Choosing a leaf blower for the first time can be a daunting task, especially if you’ve been used to using a rake most of your life. There’s a wide variety of models out there, not to mention all the different styles and technologies to follow.
But as long you know the job you’re looking to do with it, choosing the right model shouldn’t be too difficult. So, these are the facts you need to know about leaf blowers to make your decision just that little bit easier.
Contents (Jump to Topic)
The 4 Main Types Of Leaf Blowers Available
There are 4 main types of leaf blowers: corded electric, cordless battery-powered, handheld petrol, and petrol-powered backpack leaf blowers.
I’ve got a post dedicated to the different types of leaf blowers so be sure to check it out if you’d like to learn a bit more.
Corded Electric Leaf Blowers: Best For Small Gardens/Areas
An electric leaf blower with a cord has the least maintenance requirements of all the types mentioned here. However, they are also the least versatile due to being constrained by a lead.
On the other hand, certain models have a much more powerful motor than the cordless versions, so sometimes it can be worth being wired into the wall.
Obviously, with the length of the cable being a major restriction, you will need to make sure you have a suitable exterior extension lead so you can reach all corners of your area, without the plug pulling out. A decent-size extension lead will likely set you back around £30 (it’s best to make sure you buy an exterior one so you know it’s waterproof).
Pros Of Corded Models:
- No maintenance required
- Cheap and affordable models available
- Small and easy to store
- No need to recharge any batteries
And The Cons:
- Limited distance
- Requires additional extension cords
Cordless Leaf Blowers: Most Popular For Homeowners
Cordless electric leaf blowers can meet the needs of most average households in the UK. They are generally reasonably lightweight (at least compared to petrol versions), they don’t release any fumes, are not overly loud, and allow for freedom of movement anywhere on your property.
Of course, this does come with a usage time limit on how long your batteries will last. Cheaper cordless models with batteries will likely last around 20 minutes, whilst the more expensive and large models should get you up to 1 hour of battery life.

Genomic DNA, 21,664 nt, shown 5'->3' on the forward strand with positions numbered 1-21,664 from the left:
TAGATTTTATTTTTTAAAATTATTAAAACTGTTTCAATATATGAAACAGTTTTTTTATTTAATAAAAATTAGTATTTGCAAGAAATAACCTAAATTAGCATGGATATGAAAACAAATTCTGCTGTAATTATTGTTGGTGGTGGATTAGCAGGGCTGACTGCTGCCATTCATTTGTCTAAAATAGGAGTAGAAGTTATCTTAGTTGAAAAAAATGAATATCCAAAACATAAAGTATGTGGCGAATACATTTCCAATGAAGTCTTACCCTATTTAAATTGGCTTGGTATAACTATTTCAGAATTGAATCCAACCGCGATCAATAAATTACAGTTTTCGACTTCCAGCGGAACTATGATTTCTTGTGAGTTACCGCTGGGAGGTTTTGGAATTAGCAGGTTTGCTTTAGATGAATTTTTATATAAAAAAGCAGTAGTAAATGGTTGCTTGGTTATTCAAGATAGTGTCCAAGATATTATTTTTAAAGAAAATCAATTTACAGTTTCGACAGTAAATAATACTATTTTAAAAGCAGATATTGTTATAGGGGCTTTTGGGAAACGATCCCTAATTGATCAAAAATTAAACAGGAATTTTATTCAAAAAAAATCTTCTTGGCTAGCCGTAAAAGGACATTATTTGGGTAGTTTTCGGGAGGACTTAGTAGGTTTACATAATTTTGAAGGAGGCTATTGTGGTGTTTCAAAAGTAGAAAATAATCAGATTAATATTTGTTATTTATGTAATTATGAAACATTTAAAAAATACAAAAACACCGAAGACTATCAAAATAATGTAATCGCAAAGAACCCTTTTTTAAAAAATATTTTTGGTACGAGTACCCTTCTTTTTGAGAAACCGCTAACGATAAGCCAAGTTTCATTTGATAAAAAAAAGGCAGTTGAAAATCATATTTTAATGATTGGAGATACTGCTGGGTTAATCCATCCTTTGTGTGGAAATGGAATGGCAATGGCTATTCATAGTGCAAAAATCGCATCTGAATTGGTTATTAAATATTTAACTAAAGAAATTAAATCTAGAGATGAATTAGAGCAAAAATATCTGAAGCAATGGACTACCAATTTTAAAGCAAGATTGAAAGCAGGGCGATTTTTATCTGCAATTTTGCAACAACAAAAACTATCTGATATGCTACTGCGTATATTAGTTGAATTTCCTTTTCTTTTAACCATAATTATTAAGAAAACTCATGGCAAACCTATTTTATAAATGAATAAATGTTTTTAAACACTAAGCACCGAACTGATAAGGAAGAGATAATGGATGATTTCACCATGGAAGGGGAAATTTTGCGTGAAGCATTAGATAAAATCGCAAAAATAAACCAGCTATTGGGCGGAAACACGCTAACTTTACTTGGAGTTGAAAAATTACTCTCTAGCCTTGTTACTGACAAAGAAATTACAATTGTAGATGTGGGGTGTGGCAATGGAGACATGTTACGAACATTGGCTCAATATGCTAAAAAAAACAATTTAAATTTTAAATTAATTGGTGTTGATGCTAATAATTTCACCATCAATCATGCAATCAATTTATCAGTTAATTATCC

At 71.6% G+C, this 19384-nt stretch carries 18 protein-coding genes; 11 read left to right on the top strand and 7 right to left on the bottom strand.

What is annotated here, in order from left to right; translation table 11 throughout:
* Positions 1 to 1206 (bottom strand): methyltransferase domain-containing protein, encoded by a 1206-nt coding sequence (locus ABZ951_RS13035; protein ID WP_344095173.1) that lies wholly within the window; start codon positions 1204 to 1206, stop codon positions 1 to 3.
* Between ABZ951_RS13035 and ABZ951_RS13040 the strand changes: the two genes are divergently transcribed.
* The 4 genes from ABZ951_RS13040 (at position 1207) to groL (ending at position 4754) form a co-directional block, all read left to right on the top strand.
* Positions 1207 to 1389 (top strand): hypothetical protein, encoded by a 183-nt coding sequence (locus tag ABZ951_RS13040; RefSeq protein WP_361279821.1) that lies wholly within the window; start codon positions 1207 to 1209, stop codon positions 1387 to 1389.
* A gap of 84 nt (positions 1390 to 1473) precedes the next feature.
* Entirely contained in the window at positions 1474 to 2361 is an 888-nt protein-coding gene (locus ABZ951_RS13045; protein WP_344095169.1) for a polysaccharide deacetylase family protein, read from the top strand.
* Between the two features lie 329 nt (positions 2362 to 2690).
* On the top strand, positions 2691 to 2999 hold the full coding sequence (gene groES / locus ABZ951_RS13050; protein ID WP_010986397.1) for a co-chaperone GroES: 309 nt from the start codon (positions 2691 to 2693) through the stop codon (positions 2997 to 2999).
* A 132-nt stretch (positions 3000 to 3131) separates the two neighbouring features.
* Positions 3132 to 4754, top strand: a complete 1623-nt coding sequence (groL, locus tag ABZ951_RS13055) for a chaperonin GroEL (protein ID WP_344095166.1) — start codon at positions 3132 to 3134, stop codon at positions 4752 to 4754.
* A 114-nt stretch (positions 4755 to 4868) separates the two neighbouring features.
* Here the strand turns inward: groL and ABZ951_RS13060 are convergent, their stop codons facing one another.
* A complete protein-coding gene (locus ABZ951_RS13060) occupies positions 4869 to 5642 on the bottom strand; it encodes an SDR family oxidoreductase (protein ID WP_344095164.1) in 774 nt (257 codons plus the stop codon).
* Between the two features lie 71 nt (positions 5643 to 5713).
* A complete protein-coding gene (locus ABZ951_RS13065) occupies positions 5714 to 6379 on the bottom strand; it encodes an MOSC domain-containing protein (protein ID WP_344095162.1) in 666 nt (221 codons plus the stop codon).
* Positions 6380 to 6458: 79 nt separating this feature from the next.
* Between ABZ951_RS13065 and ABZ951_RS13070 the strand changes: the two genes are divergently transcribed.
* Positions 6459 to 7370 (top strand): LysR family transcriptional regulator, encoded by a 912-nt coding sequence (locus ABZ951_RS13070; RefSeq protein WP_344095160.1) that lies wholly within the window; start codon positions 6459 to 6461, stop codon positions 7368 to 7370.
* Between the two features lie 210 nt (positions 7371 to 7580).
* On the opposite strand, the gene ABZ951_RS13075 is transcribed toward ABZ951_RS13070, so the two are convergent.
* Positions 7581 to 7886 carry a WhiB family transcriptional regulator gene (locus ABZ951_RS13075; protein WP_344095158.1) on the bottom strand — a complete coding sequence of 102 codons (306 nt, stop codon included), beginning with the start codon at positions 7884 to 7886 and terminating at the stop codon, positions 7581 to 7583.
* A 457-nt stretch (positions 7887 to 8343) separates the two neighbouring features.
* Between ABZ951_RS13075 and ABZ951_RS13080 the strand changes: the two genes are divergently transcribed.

As an example, here are some of the battery specs from the STIHL website.
The electric motor is powered by a rechargeable Lithium Ion battery pack, so if you have a few cordless power tools already, consider buying the same brand so that you can share the same batteries between tools to save money. In this day and age you can even buy battery adapters, to allow you to use, for example, a Bosch battery on a Makita tool.
But honestly, I wouldn’t really recommend it.
What I Love About Cordless Models:
- Hugely convenient
- Suitable for most people regardless of strength
- Powerful motors
- Sleek modern designs
But The Downside Is, You Get:
- A lower runtime compared to corded models or petrol ones
- They’re generally not as powerful as petrol versions
- They require charging after use
Petrol Leaf Blowers: Best For Large Properties
A petrol leaf blower has a petrol engine and therefore also a fuel tank that’s quick and easy to refill. Whilst when it comes to weight, a petrol engine will obviously weigh considerably more, they are much powerful alternatives compared to electric blowers.
Petrol leaf blowers do have more maintenance requirements though, for example, oil changes, mixing in a fuel stabilizer, and replacing the spark plug among others. So one of your considerations should be whether the amount of maintenance is worth the extra power.
What’s Great About Them:
- More powerful than many electric leaf blowers
- Great for use in large areas or a lot of trees
- Easy to add more petrol on larger jobs
And The Not So Great:
- Very noisy and create air pollution
- Much heavier than their electric counterparts
- Neighbours will hate you
Petrol Backpack Blowers: Best For Commercial Use
A backpack blower is the most powerful option but also the heaviest. They are too heavy to carry in your hand, hence they are set up to carry the bulk of the weight on your back.
Backpack models are generally only used for commercial purposes or a very large property. The noise and the number of fumes it releases make it an unsuitable choice for most average homeowners in the UK.
- Very powerful machines with high-output CFM